Page Updated:- Thursday, 30 May, 2019.


Earliest 1740-


Open 2014+



01304 362288

Chequers Inn, Sandhills

Above photo when Edward Marsh (1861-1934) was landlord of the "Chequers" at Sandhills, Sholden.

Chequers Inn, Sandhills

Above photo circa 1980 after renovations.

From the Dover Mercury, Thursday 11 June, 1992. Advertising feature.


1992 map

A stone's throw from the sea set in the middle of of undulating sandhills, the "Chequers Inn" has a position a few pubs could rival.

The "Chequers" can be found on the Ancient Highway running from North DeaI to Sandwich Bay just past the Royal Cinque Ports Golf Club. An Inn  has stood on the site since the reign of Henry V and the pub has been named  the "Chequers" since around 1600.

Present owners John and Claire Radford are now in their firth year at the inn and during those years have built up a high reputation for their food.

John is an award-winning chef who has worked both in Britain and abroad. he always used fresh food and prepares all the meals himself.

As well as a traditional pub food served in the bar - one of the longest bars in East Kent - The "Chequers" offers an a la carte menu in the pub's restaurant.

This menu boasts anything from the ratatouille au gratin starters to fillet and sirloin stakes, pork fillets in mushrooms, cream and brandy and beef Stroganoff - strips of fillet cooked with onions, mushrooms, brandy and cream.

To compliment the menu a selection of special dishes can be found on the board each day. These vary from fresh bass in ginger and butter to escallops of veal cooked in a lemon, mushroom and cream sauce.

The traditional Sunday lunches cooked at the "Chequers" are always popular. For just £6.75 customers can enjoy a three course meal which includes a choice of four roast and a choice of home-made starters and puddings.

bar menus include anything from home-made soups, salads and pies to lasagne, moussaka and bouillabaisse, a fish casserole.

The "Chequers Inn" has a comprehensive wine list with wines from France, Italy, Spain, Australia, Portugal, and Germany. A bottle of house wine costs just £5.90 but for connoisseurs a bottle of Chateau Lynch Bages will set you back a cool £135.

As the "Chequers" is a free house John and Clair can choose all their own beers. The couple will serve live beers, including Bass, Websters, Ruddle's County and Shepherd Neame Master Brew. The four lagers on offer are Becks, Carlsberg, Holsten and Fosters and three ciders, Dry Blackthorn, Theobalds and Scrumpy Jack, are sold.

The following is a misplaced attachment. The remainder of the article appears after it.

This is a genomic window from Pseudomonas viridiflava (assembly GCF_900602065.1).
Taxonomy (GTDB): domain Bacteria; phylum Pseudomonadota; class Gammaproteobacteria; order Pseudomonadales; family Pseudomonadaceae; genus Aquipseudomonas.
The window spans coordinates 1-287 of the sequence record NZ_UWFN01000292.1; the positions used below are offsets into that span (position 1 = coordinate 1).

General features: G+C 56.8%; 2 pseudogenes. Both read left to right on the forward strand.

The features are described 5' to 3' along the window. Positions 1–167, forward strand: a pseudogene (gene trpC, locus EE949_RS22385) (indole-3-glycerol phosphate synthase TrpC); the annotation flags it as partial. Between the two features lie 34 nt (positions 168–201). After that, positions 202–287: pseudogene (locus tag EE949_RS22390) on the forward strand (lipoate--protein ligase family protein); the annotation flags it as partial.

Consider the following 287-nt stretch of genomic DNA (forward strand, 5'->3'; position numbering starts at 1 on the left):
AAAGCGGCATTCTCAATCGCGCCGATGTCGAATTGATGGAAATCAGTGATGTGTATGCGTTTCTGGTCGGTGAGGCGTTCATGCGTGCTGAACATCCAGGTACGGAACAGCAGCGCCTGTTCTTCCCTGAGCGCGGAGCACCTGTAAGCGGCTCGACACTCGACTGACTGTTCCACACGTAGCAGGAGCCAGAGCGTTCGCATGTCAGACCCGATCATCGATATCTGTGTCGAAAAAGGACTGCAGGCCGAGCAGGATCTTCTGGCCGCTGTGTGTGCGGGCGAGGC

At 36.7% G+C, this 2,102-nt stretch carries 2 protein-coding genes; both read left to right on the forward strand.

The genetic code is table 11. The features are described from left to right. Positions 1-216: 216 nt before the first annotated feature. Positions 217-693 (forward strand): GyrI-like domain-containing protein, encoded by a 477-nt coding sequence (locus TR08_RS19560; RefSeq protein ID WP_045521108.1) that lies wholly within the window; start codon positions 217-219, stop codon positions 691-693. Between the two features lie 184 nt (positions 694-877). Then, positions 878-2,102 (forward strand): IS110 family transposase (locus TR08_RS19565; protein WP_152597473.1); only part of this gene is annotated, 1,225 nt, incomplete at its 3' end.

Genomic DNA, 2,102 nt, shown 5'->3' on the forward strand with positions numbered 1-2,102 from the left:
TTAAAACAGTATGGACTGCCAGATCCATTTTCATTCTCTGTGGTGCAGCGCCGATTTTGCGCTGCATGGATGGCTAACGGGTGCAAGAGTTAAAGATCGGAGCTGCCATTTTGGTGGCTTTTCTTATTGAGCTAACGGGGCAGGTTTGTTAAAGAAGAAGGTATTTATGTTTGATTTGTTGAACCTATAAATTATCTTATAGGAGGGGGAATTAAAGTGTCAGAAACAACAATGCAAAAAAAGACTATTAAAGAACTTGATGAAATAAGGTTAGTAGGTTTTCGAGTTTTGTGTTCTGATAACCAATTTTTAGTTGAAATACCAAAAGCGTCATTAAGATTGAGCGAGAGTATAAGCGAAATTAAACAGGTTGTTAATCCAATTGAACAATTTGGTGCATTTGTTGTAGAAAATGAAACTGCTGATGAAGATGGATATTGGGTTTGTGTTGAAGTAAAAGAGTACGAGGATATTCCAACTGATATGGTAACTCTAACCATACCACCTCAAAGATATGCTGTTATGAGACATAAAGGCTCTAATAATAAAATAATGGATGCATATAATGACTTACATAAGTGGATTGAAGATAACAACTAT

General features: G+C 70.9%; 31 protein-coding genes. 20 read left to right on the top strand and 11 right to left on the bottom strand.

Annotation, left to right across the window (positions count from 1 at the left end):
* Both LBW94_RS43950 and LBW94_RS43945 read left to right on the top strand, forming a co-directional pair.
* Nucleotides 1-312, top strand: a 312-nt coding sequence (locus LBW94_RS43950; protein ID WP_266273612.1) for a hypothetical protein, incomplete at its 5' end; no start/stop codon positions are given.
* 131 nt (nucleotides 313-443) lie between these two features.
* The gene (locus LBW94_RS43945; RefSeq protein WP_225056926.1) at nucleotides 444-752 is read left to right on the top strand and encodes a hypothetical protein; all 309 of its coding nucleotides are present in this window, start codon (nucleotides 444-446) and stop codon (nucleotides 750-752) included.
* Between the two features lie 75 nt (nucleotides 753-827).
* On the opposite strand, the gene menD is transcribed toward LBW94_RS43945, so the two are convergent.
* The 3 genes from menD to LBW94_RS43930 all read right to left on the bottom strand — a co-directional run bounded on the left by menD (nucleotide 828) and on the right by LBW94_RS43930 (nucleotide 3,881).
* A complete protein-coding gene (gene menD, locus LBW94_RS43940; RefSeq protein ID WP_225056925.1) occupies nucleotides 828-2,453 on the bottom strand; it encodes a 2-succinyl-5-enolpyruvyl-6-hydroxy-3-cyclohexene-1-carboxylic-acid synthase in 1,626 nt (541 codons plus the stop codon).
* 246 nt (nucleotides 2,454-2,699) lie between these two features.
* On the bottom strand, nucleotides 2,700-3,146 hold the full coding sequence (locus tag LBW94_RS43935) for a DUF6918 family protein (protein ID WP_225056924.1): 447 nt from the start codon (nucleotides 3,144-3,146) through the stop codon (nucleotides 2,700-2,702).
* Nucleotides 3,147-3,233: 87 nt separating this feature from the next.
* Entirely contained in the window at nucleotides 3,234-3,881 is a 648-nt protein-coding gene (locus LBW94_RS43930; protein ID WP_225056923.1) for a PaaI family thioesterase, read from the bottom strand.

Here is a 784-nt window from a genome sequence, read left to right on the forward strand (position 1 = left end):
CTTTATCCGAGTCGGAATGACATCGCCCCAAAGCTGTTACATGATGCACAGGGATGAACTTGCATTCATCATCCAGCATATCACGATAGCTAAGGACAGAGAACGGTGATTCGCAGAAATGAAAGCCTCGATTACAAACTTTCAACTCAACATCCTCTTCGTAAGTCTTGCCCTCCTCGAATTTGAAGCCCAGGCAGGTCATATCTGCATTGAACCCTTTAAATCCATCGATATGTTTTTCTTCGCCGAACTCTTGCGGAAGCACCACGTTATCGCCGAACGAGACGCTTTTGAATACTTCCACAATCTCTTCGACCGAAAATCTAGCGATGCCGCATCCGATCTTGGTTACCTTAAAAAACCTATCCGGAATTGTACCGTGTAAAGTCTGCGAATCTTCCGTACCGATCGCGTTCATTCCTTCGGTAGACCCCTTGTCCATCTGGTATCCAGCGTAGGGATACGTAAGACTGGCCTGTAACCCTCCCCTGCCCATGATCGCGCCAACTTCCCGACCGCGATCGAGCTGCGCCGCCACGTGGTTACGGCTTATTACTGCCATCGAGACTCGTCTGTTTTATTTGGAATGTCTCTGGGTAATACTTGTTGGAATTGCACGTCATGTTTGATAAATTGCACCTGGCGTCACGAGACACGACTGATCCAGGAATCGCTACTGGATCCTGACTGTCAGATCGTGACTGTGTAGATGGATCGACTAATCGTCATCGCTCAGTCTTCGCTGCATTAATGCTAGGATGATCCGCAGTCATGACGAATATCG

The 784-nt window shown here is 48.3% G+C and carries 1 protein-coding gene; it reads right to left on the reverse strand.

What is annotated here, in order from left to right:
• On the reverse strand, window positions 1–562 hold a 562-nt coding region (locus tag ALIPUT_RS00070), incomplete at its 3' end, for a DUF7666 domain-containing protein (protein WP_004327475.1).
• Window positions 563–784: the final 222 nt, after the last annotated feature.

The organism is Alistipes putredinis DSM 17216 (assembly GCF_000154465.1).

Fresh flowers arranged by Claire, always adorn the bar and the main entrance has gained a nautical theme  - an anchor nearly 200 years old, stands outside.

The road the the "Chequers" has just been resurfaced making the trip to the pub a pleasant ride through the Sandhills. But John is quick to point out that the road is an access road to the "Chequers" and is not a through road to Sandwich Bay.

In spite of recent rumours John and Claire are still at the "Chequers" and are looking forward to welcoming new customers to their popular inn.



Above postcard, date unknown. Kindly sent by Lee Jones.

From the Dover Mercury, 27 March 2008. Advertisement feature.

A taste of South Africa by the seaside.

PEOPLE who know it describe the Chequers Restaurant as a seaside gem.

Halfway between Deal and Sandwich, on the Ancient Highway, the Chequers is the creation of owners Gary Rose and chef Pieter van Zyl and is that rare blend of high quality professional cuisine and friendly atmosphere.

Pieter said: “My style is an eclectic mix of the South African flavours of my homeland with familiar English fare.” Aside from a varied a la carte menu, fresh fish and traditional South African dishes, the Chequers also offers cookery courses and accommodation, with a beautiful self-contained apartment that sleeps five people and which can be rented B&B or half-board.

Among the most popular features are the themed evenings, with recent successes including Spanish tapas, a Greek taverna night, and a Taste of Russia. Upcoming are an Argentinean barbecue and a Hawaiian night, both costing £18.

On Wednesday and Thursday evenings, the Chequers offers great value with multiple choice menus at £18 a head. Future attractions and all the menus can be previewed on the Chequers website (see below). Book early to avoid disappointment.

Pieter added: “We always try to make a visit to the Chequers as memorable as possible.”

The restaurant attracts a loyal clientele from across the South East, as well as acting as a rendezvous for travellers from further a field. It is open from Wednesday to Saturday for lunch and dinner, and on Sunday for lunch.